On March 19th, the moon is full and is also at its closest point to Earth on its elliptical orbit. There is a great deal of fuss being generated about this, and this astronomical event is already being blamed for the Japanese earthquake and tsunami even though it's still five days from happening.
Why does the full moon matter? Because a full moon means the Earth is directly between the moon and the sun. However, the moon's gravity and the difference in distance over its orbit is just not enough to raise so much as the hairs on the back of your neck. There is no measurable physical effect of this event, and certainly no measurable effect a week before it even happens.
The full moon has psychological effects on people. That has been recognised for a long time, hence the term 'lunatic' and the association of all kinds of weird behaviours with the full moon.
The moon influences tides, we know this for certain.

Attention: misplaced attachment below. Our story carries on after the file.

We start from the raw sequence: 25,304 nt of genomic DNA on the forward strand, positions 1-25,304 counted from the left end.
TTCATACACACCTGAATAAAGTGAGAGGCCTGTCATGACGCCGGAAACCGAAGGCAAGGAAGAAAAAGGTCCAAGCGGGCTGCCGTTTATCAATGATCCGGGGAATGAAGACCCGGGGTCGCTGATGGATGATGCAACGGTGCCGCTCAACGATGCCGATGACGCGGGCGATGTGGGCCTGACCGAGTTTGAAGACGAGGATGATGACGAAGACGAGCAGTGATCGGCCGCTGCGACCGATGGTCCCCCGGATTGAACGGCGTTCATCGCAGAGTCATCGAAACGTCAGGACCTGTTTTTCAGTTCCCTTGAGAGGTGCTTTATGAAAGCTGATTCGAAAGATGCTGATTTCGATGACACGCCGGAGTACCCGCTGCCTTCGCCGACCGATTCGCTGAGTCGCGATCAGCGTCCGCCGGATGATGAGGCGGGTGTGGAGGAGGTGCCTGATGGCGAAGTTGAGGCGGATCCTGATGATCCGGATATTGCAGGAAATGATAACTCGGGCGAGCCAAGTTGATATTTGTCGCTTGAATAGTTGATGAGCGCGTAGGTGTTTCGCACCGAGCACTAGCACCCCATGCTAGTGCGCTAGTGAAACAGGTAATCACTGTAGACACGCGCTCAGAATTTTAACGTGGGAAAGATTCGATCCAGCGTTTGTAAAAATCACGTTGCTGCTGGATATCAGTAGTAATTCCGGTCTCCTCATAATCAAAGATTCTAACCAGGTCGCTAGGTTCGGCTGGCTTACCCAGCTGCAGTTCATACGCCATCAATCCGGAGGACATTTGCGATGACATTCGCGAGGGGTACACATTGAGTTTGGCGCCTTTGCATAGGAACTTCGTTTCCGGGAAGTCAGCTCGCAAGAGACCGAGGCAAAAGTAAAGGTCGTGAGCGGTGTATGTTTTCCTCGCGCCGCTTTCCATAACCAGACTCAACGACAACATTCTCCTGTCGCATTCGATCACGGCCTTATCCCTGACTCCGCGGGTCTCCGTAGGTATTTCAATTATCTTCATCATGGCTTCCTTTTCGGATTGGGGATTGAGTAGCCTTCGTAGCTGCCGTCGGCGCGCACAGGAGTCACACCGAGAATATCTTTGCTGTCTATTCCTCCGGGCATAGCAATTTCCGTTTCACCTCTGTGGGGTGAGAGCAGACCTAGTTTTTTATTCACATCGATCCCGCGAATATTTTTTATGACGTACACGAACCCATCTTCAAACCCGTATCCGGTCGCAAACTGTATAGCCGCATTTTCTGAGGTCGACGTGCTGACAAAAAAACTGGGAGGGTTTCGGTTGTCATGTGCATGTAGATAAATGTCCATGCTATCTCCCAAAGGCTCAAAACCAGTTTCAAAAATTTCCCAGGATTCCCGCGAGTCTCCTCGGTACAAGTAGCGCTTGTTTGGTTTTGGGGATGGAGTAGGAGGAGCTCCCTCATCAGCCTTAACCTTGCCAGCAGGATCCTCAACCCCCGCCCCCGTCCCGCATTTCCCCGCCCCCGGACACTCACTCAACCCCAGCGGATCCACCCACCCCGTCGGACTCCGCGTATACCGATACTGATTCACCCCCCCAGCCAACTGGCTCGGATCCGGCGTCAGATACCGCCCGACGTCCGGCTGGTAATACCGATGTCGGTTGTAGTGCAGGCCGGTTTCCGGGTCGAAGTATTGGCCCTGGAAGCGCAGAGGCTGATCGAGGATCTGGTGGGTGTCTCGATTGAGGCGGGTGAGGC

But plate tectonics? Moving water around is one thing, moving rock is quite another. The moon just doesn't have the density to exert that kind of pull on subterranean rocks. If it did, we'd all feel lighter and weigh measurably less during one of these events due to the moon's gravity counteracting part of Earth's. If it can shift continental plates it will certainly affect little organic masses like us. It doesn't.
So no, next week's supermoon did not cause last week's disaster.
It is, however, a great photo opportunity if the clouds are kind to us.